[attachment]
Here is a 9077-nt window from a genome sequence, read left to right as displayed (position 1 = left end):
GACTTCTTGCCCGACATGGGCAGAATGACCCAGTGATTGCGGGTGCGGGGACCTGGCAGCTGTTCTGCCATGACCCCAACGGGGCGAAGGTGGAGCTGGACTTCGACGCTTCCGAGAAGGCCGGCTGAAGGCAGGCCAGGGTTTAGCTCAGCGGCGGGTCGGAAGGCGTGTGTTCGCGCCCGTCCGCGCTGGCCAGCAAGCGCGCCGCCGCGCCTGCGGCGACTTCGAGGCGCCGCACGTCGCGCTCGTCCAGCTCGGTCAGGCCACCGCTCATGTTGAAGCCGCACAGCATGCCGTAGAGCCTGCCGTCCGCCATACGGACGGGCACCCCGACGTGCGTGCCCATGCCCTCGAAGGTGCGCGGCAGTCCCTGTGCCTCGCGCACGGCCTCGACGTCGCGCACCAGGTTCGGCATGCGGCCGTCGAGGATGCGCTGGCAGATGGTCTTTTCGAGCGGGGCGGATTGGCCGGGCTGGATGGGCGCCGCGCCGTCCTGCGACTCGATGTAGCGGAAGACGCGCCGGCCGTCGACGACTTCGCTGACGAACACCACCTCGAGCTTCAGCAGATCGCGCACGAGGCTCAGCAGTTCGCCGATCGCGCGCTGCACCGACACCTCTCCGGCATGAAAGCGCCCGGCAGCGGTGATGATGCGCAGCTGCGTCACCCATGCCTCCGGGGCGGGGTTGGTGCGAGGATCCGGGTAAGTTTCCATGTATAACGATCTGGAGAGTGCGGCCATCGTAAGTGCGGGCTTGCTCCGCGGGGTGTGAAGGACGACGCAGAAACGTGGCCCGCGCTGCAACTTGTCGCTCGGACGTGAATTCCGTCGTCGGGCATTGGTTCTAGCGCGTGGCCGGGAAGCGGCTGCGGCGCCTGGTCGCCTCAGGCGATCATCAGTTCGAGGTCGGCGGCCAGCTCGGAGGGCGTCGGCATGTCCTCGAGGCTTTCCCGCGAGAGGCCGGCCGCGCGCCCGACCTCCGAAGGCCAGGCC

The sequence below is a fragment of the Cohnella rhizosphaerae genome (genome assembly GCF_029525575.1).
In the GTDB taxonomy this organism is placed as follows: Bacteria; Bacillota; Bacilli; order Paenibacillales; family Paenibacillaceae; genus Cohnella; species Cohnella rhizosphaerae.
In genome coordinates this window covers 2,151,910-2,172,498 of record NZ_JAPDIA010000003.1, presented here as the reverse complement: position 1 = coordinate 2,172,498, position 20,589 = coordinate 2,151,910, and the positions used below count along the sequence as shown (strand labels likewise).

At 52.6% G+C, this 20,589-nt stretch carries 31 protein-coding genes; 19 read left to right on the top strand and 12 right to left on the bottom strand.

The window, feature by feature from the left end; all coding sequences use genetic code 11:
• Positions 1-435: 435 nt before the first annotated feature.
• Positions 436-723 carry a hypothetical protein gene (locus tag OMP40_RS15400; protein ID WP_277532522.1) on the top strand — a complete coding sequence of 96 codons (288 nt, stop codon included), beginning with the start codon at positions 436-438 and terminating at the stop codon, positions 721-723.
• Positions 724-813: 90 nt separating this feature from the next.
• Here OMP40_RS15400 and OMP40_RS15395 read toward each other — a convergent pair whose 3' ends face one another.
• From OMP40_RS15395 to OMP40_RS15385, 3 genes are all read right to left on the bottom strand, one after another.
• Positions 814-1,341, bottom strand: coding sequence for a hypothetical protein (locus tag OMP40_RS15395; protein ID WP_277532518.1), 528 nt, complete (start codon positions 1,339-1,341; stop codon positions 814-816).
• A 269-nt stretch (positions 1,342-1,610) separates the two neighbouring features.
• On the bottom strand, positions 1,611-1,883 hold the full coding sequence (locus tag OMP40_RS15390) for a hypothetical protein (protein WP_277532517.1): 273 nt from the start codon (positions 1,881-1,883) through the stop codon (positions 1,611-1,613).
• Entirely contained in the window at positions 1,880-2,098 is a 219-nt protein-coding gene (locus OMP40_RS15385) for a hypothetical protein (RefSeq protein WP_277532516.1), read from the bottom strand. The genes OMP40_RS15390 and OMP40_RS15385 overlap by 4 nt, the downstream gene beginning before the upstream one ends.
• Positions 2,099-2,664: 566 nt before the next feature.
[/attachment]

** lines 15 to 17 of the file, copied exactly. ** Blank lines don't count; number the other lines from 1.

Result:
• On the bottom strand, positions 1,611-1,883 hold the full coding sequence (locus tag OMP40_RS15390) for a hypothetical protein (protein WP_277532517.1): 273 nt from the start codon (positions 1,881-1,883) through the stop codon (positions 1,611-1,613).
• Entirely contained in the window at positions 1,880-2,098 is a 219-nt protein-coding gene (locus OMP40_RS15385) for a hypothetical protein (RefSeq protein WP_277532516.1), read from the bottom strand. The genes OMP40_RS15390 and OMP40_RS15385 overlap by 4 nt, the downstream gene beginning before the upstream one ends.
• Positions 2,099-2,664: 566 nt before the next feature.